October 16, 2002 News & Features » Cover Story


6 We made sick 

1. The Hall Tree Ladies

"The Attitude." That's what writer Tina Sorensen called the frosty looks and patrician disdain from the employees of The Hall Tree consignment store. In an October 1992 essay, Sorensen described how she and others found themselves -- and their clothing -- rebuffed by the choosey Carytown institution. Staunch defenders of the elite shop and miffed consignors debated whether Sorensen was correct or a crybaby. Sara Fender, now Style's publisher, called the store as a sales representative several years later and recalls hearing one woman tell her, in a refined Southern voice, "You know, honey, you have [nerve] calling me."

2. Melito's

In January 1995, critic Sara Macaulay wrote a lukewarm review of the West End darling Melito's. She labeled it "good on value and service, merely adequate on imagination and food," and wondered why every table was filled, night after night. Owner Richard Melito was irate. Four years later, Davis Morton wrote a favorable review of the restaurant -- the wait was still long, he reported, but the food made it worthwhile. We think Melito likes us better now.

3. Former Gov. Jim Gilmore

Style reported in March 2001 that Gilmore's top aides were frustrated by widespread rumors alleging an affair between the governor and a female state delegate. In the story, Gilmore's confidants maintained that the allegations were baseless yet won't die and were circulating on the General Assembly floor: "We just don't know what to do at this point," one said. Never mind that the story said the rumors weren't confirmed. Gilmore decided he knew what to do: stop talking to Style. Forever.

4. Criminal-defense attorney Michael Morchower

"There's good television, there's bad television and there's TV so awful that it teeters on greatness." Thus began writer Meg Medina's April 2001 story about the final days of Richmond's only live, call-in station, BLAB-TV. Some read it as a tribute to the most beloved, and weirdest, shows on local television, from "Cooking with Fat" to a local version of "Cops." But Morchower, who owned BLAB, disagreed. "It was deceitful, misleading, mean-spirited, and most of all lacked objectivity," he wrote of Medina's article. He hasn't talked to us since.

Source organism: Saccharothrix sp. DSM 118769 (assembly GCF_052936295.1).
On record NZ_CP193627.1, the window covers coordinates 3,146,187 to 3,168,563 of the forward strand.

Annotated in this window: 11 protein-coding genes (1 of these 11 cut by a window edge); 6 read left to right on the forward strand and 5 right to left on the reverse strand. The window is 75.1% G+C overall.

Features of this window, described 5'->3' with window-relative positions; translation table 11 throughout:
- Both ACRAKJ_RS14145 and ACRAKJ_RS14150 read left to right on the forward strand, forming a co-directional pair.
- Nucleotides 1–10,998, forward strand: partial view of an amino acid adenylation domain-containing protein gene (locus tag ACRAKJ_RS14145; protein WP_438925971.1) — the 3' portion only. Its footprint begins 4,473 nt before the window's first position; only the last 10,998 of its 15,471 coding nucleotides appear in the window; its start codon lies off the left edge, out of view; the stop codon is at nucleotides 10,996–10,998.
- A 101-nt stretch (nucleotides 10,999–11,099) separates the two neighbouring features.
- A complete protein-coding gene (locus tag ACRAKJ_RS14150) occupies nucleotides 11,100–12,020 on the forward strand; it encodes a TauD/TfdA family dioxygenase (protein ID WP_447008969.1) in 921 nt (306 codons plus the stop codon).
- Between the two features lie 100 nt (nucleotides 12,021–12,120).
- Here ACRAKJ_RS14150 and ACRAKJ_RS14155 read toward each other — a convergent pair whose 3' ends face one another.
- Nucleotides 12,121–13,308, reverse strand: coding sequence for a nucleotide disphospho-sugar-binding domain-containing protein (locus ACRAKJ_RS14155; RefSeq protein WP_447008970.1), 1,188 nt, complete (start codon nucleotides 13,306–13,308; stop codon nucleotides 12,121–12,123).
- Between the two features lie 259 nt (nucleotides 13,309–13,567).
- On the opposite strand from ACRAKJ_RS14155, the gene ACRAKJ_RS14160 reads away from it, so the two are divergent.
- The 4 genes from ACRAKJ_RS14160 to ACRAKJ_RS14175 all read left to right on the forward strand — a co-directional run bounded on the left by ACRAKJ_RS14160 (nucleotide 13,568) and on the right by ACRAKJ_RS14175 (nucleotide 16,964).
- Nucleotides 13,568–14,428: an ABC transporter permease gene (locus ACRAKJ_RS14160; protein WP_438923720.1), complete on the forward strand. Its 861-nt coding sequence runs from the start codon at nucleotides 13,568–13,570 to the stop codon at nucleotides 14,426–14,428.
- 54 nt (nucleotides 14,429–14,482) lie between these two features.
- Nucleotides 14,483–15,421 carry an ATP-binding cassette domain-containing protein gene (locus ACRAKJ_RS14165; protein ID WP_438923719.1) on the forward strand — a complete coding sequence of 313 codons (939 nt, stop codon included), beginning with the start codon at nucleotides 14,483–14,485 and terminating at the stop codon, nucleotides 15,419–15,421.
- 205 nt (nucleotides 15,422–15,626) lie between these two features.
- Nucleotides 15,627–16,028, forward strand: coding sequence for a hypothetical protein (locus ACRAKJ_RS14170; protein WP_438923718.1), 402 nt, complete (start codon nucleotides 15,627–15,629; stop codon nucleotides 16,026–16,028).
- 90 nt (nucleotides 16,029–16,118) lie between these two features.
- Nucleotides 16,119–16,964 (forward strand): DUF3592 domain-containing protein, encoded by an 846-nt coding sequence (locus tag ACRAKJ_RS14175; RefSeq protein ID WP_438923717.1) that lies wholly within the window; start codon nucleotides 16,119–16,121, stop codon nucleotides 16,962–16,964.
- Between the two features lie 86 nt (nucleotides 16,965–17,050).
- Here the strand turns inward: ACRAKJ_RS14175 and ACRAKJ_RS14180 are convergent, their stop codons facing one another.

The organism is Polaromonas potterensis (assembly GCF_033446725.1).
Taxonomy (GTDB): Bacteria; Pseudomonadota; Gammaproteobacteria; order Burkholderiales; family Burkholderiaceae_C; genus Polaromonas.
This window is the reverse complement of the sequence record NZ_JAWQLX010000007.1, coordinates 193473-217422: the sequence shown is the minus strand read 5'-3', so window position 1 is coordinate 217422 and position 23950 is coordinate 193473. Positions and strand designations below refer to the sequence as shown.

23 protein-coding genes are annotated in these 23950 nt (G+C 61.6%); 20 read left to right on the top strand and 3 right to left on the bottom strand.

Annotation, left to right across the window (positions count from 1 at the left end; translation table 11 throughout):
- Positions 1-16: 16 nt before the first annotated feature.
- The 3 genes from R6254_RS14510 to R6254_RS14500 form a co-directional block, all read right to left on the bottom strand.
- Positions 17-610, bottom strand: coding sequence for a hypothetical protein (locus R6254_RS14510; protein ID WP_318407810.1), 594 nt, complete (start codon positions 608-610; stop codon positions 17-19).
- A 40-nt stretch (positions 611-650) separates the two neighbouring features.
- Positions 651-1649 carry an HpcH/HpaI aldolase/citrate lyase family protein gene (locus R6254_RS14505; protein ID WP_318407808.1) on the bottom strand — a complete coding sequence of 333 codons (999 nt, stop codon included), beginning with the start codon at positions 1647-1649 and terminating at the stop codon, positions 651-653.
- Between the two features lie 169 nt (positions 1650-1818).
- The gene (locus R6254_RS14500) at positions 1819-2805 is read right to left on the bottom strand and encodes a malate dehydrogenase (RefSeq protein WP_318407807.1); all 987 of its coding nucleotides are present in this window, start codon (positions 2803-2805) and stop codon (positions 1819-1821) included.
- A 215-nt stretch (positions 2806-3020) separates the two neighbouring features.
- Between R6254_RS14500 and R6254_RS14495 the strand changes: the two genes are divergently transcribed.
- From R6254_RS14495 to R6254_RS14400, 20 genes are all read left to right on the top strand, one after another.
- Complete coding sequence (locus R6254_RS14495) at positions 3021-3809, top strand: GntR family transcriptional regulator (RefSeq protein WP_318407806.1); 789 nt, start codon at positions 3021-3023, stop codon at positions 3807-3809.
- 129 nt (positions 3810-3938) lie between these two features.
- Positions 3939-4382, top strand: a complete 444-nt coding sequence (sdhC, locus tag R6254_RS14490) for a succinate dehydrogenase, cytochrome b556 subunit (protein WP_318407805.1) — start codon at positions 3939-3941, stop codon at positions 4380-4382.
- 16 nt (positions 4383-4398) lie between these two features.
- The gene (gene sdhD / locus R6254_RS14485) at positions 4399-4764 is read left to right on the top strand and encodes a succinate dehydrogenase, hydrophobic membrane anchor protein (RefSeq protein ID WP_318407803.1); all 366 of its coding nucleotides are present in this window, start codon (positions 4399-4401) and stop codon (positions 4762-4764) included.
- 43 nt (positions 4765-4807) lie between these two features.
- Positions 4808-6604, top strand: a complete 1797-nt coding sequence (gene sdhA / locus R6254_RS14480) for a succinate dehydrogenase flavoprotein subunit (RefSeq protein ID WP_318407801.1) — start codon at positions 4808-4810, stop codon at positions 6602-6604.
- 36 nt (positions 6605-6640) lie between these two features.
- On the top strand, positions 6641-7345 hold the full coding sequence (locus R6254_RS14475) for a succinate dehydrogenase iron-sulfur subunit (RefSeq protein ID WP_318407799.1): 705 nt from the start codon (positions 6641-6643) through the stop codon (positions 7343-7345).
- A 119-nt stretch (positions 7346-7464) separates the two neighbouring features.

5. Julian's Restaurant

It's the restaurant reviews that always get us in trouble. In February 2002, restaurant critic Randall Stamper wrote a review of the West End version of Julian's, a Richmond institution. Stamper castigated nearly every dish on the menu, calling the marinara a "harbinger of doom" and the clams "salty gray gristle." The torrent of letters that followed, both outraged and supportive, could only be called an artillery barrage.

6. Punchline

In the winter of 2002, Style's publisher and general manager met with Punchline's publisher Liz Skrobiszewski and managing editor Pete Humes to explore a possible acquisition by Pilot Media Companies, Style's parent. They seemed interested, traveling to Norfolk to meet with Pilot Media execs. In February, we planted a half-admiring, half-mocking Big Smooch on Punchline in our annual Valentine's Day Issue, in which we congratulated "those crazy kids!" for bringing edgy humor and satire to Richmond since 1997. Shortly after, we got our kiss-off. Skrobiszewski flatly rebuffed the idea of an acquisition (though it was never proffered) in her weekly column, titled, "Dear Style Weekly aka Landmark Corporation, re: Selling Out." The open letter was followed by an April Fool's issue mimicking Style's design and featuring a cover titled "The Strange Life of Crazy White Guys in Suits." We laughed pretty hard. We don't think they like us, though.



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